What is an Ovarian Dermoid and Why Does It Grow Teeth!?

Photo Credit CMDRC.com

My first experience with an ovarian dermoid tumor was in medical school. I saw a picture in our text book and was immediately repulsed – how can something that creepy be a real-life finding?!

Though the tumors continue to be one of the stranger pathologies I deal with, the repulsion-factor has subsided. So, what in the heck is an ovarian dermoid and why would an ovary have teeth inside it?

What I’m calling a “dermoid” is just another name for the most common type of ovarian germ cell tumor, in textbooks it will usually be called a mature teratoma. Dermoid came about in modern medicine after the discovery that dermal elements frequently predominate the tumors.

The origination of the word teratoma is from the Greek word teras, which means monster. Since they can contain fully formed teeth, bone, hair, and other weirdness, it is not hard to figure out why this would have been the name people gave it way back before we knew about how the out-of-place tissue got there.


If you haven’t read the book “Brain on Fire” by Susannah Cahalan you need to get your hands on it. We read it for book club in residency and all the spouses enjoyed it as well, it’s definitely not targeted at medical audiences. Dermoid tumors are occasionally (rarely) associated with an unusual condition called NMDA-Receptor Encephalitis and this is a fascinating and well-written memoir by a New York Post reporter documenting her long and life-threatening journey to this diagnosis.

Pathophysiology, Diagnosis, Treatment…

Dermoids are neoplasms which arise from primordial germ cells and there are several types of teratomas. For board exam purposes, here’s some broad, quick, key-word references:

  • Mature Teratoma = Common = Benign
         – AKA: Dermoid/Cystic Teratoma
  • Immature Teratoma = Rare = Malignant
        – AKA: Teratoblastoma or Embryonal Teratoma

Teratomas in general are defined by the fact that they arise from a single germ cell, meaning they have the capability to differentiate into any of the germ cell layers and frequently contain all three (endoderm, ectoderm, mesoderm). This is why they’re so weird – they are comprised of tissue that would not normally be found in the ovary!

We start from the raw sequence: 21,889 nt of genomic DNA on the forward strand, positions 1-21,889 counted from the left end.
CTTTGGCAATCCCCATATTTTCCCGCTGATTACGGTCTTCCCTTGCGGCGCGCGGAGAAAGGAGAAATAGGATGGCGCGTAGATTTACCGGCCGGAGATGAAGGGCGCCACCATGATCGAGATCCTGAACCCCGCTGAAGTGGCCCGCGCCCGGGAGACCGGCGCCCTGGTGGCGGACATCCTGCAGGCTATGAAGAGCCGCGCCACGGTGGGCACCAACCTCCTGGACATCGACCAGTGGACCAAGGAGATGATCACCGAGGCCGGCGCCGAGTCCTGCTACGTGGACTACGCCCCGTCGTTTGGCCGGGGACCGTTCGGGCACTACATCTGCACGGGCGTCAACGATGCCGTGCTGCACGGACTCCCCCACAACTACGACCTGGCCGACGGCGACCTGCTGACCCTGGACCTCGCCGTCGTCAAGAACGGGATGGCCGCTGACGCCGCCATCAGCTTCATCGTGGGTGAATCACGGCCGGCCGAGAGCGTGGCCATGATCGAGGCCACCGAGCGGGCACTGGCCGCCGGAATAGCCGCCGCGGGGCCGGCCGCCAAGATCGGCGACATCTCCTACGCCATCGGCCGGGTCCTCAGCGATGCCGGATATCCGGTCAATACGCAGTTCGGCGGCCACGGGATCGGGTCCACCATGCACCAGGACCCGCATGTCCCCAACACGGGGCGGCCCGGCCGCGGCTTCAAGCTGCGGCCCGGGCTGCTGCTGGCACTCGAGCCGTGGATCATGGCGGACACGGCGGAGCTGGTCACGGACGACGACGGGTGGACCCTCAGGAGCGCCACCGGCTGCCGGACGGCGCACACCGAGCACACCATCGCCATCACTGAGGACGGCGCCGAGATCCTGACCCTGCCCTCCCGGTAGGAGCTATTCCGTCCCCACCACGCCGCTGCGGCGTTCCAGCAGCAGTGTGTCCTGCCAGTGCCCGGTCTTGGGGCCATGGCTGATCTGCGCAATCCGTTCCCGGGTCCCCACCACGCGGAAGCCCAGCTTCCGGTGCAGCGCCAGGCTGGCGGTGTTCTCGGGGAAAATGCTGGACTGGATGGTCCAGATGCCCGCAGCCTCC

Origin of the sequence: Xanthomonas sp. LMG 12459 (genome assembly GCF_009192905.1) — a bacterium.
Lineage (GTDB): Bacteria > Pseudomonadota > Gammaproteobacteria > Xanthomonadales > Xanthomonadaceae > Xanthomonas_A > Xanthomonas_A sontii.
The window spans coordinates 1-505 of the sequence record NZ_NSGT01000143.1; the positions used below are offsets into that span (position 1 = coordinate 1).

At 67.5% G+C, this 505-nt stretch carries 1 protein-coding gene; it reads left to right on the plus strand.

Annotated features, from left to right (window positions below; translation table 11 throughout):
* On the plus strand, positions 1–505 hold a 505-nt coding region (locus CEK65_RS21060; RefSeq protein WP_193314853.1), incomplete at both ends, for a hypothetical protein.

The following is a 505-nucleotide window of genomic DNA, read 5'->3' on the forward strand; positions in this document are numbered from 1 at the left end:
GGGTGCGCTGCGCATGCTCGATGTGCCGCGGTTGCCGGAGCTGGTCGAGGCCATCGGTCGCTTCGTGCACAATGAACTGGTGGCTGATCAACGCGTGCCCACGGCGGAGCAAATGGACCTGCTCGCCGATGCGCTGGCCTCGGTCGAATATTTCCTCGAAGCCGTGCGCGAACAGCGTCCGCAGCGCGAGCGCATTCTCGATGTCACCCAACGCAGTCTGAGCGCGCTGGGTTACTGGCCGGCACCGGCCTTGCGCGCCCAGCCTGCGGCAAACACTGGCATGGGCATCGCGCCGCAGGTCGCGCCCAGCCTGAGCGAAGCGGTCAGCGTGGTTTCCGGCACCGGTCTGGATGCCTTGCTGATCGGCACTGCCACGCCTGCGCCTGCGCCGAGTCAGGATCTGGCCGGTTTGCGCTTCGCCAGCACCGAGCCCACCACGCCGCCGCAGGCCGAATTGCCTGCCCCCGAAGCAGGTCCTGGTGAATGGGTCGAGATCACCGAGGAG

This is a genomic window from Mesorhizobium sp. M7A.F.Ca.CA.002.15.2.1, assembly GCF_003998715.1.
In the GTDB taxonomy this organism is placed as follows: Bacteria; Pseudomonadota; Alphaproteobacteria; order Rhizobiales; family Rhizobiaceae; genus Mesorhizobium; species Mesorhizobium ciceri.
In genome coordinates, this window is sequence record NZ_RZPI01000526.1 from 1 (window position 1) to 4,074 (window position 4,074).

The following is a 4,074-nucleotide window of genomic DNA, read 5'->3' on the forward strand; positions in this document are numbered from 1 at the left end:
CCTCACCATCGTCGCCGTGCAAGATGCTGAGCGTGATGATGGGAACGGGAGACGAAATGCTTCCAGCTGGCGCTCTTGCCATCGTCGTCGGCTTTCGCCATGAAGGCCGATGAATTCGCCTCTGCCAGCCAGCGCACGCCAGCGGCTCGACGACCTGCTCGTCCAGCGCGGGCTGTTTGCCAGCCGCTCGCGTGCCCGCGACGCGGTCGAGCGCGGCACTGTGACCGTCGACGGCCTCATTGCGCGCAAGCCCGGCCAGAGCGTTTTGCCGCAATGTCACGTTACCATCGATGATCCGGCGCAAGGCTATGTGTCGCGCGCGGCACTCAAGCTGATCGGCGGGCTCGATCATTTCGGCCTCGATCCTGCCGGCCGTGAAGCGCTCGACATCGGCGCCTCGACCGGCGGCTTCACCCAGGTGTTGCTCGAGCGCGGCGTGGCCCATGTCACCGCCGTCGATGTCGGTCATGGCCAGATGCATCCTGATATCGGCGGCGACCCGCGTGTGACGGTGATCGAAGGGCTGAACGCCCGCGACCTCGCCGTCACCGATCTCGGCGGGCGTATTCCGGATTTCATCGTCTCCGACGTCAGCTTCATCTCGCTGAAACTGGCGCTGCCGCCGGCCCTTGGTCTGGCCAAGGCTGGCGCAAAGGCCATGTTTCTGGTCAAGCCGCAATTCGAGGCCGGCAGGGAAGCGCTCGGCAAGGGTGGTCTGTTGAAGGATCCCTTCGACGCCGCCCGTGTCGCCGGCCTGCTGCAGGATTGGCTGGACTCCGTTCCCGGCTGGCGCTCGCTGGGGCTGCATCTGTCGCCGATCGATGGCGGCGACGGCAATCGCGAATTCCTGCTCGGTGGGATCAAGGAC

There’s also a less common type of teratoma called “monodermal teratoma.” This tumor differentiates to one special tissue, most commonly thyroid tissue, which is called struma ovarii and can present as thyroid storm!

What’s the most common tissue in an ovarian teratoma?
  • Ectodermal Elements
    – Skin
    – Sebaceous & Sweat Glands
    – Hair
    – Teeth
How in the world does this happen?
  • A single cell in an oocyte gets a wild hair and goes rogue, this is the most common theory
    – So, genetically the DNA is 46, XX
    – Embryonic tissue can develop, but they do not undergo complete embryogenesis
How do they present?
Cystic Teratomas have a classic appearance on ultrasound imaging. Photo Credit to WISC Radiology
  • Ovarian Torsion
    – Patient presenting to the Emergency Dept with sudden onset abdominal pain and an adnexal mass is the most common way we find these. About 15% of Dermoid Cysts will eventually cause ovarian torsion. This happens because the fatty elements, which are low density, tend to make up a large portion of the cyst and this allows the mass to “float” in the abdominal cavity. Thus, they can easily roll/twist along the Infundibulopelvic (or Suspensory) Ligament of the ovary.
So, what if they are malignant?
  • I know, I just said they aren’t – and about 99% of the time they’re not, but they can be. If a mature cystic teratoma IS malignant, it will usually be a squamous cell carcinoma.